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THN.com Blog: Marketing campaign targets touchy subject

Brad Boyes celebrates with teammates after scoring a goal against the Florida Panthers. (Photo by Mark Buckner/NHLI via Getty Images)

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Brad Boyes celebrates with teammates after scoring a goal against the Florida Panthers. (Photo by Mark Buckner/NHLI via Getty Images)

Yesterday in its daily NHL Today media release, the league giddily announced it had set October attendance records with a per-game average of 17,388 – the first time in history attendance had surpassed 17,000 fans per game during the first month of the season – and a capacity average of 94.1 percent.

I’m not going to rail on the league for such pronouncements. Despite the appearance of large sections of empty seats in some arenas, we don’t have any hard evidence to contradict the league’s numbers. In fact, one third-party observer is posting data that supports the NHL’s claim.

But what about the ways teams are trying to put butts in the seats? What are the league’s bottom-dwellers doing to further that cause? Gas and food coupons have appeared in some NHL arenas. And all-you-can-eat sections have popped-up in Atlanta, Boston, Nashville and Phoenix.

But here’s a new one: The St. Louis Blues – who are seventh in average attendance according to ESPN, but 20th in average capacity and 28th in the standings – will pay your mortgage.

Yes that’s right Blues fans, as long as you’re a legal resident of Illinois or Missouri, you can win support payments.

In what can only be considered a bottom-of-the-barrel ticket-drive scheme, the Blues will draw one ticket during 11 Saturday home games beginning Nov. 29 and pay that person’s mortgage or rent for four months, up to a $4,000 maximum.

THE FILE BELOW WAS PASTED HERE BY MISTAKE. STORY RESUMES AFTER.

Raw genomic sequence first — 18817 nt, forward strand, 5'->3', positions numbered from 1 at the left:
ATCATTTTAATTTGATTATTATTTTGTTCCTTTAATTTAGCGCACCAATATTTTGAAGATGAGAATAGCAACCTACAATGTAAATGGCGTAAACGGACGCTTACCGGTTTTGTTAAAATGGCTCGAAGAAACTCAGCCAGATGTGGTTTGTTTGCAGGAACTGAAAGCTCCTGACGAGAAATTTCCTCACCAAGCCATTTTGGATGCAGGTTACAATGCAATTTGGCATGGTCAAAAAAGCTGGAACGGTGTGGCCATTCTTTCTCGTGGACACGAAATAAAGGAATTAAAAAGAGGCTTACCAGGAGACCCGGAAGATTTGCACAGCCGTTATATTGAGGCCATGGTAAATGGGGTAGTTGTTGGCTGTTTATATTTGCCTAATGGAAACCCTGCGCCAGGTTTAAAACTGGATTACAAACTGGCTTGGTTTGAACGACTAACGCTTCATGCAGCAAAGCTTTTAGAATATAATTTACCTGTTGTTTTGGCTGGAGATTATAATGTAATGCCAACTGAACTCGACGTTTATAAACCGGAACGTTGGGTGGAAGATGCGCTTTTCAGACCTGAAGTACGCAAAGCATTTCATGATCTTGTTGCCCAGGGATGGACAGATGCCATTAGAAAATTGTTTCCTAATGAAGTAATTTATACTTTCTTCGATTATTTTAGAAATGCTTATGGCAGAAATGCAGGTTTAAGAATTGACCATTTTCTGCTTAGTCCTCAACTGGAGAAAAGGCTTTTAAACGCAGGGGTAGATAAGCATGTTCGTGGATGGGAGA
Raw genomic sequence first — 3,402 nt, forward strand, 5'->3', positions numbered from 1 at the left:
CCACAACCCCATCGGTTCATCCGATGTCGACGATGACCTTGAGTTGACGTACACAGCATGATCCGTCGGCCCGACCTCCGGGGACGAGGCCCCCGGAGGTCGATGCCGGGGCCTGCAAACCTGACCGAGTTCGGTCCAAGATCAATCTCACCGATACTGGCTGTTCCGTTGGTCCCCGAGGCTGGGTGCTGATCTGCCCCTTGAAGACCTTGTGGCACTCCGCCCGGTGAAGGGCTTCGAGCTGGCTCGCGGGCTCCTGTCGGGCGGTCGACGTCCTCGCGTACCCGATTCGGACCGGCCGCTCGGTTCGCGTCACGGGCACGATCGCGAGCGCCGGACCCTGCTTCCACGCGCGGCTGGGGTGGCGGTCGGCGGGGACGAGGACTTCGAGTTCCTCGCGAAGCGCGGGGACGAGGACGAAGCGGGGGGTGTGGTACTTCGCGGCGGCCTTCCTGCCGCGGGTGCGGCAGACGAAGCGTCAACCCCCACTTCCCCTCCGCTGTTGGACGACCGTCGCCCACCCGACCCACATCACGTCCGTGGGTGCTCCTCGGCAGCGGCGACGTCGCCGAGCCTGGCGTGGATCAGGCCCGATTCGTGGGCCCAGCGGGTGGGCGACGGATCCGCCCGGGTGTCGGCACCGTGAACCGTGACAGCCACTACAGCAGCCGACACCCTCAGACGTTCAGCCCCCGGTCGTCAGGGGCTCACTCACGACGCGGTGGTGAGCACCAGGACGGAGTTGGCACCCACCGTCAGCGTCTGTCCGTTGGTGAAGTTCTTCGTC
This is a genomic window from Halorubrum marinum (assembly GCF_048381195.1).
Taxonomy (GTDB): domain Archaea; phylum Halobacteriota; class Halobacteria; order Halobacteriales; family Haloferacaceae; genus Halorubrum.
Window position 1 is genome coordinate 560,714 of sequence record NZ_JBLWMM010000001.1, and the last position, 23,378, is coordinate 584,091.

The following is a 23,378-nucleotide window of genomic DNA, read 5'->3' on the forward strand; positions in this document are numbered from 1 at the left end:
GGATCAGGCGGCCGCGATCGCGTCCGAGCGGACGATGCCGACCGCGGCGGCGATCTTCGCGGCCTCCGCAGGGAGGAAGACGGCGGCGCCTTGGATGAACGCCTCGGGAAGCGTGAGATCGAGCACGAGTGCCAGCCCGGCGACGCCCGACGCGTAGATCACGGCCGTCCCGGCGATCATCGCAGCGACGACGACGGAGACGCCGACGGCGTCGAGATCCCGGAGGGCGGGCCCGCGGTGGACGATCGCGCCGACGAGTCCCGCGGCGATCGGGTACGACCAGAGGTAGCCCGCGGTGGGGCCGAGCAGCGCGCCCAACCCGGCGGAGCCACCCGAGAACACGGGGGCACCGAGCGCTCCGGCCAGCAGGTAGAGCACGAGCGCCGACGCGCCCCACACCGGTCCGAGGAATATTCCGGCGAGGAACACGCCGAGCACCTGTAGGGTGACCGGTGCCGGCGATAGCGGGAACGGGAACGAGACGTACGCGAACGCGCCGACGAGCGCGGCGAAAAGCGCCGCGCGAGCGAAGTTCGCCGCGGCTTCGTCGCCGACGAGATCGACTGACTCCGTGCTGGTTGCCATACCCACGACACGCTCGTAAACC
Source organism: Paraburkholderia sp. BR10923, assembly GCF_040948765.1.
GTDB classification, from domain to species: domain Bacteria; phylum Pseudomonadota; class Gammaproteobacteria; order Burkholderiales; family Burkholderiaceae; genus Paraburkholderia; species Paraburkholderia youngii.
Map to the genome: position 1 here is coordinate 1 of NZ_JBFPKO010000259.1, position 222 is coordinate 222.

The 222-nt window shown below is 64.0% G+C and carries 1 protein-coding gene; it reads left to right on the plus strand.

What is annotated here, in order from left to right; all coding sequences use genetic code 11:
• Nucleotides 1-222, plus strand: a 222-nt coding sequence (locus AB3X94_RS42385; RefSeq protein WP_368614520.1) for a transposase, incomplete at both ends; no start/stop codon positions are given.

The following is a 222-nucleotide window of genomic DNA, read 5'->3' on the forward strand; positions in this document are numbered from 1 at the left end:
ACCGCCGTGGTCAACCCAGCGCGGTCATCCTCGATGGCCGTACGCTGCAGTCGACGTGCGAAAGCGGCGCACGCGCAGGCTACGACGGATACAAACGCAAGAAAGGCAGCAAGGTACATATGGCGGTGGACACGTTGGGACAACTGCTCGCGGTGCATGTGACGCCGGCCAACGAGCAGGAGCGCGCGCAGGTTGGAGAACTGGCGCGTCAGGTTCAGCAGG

A novel idea to be sure, but it’s also more than a little insensitive. Whoever decided it would be OK to make light of the dire economic circumstances in the U.S. has some explaining to do to the people really feeling the economic pinch.

It’s not just that the Blues are cashing in on all the ink the sub-prime mortgage crisis has received around the world, they’re doing so shamelessly.

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The promotion itself is called the Fan Bailout Plan – in reference to the controversial $700-billion government economic injection meant to prop up the U.S. economy. And the games are being billed as Fannie & Freddie Mortgage Saturdays – in reference to the U.S. mortgage giants the government took over in September and whose failures are at the heart of the economic crisis.

I, for one, am amazed at the level of insensitivity the Blues are showing. Thousands of American families have lost their homes and the entire world is feeling the effects of the U.S. recession, but the Blues and the NHL seem to think playing off that misery to sell a few extra tickets is a dandy idea.

Don’t these guys get it? Don’t they realize such promotions alienate the very people they’re trying to attract. Think about it, if your friend or family member had lost their home, would this promotion make you more or less likely to attend a game? For my part, I’d be more likely to not go to any Blues game with something like this on the go.

When you’re languishing near last overall and not putting enough butts in the seats, maybe any idea seems like a good one.

 

John Grigg is a copy editor with The Hockey News and a regular contributor to THN.com with his blog and the Top 10.

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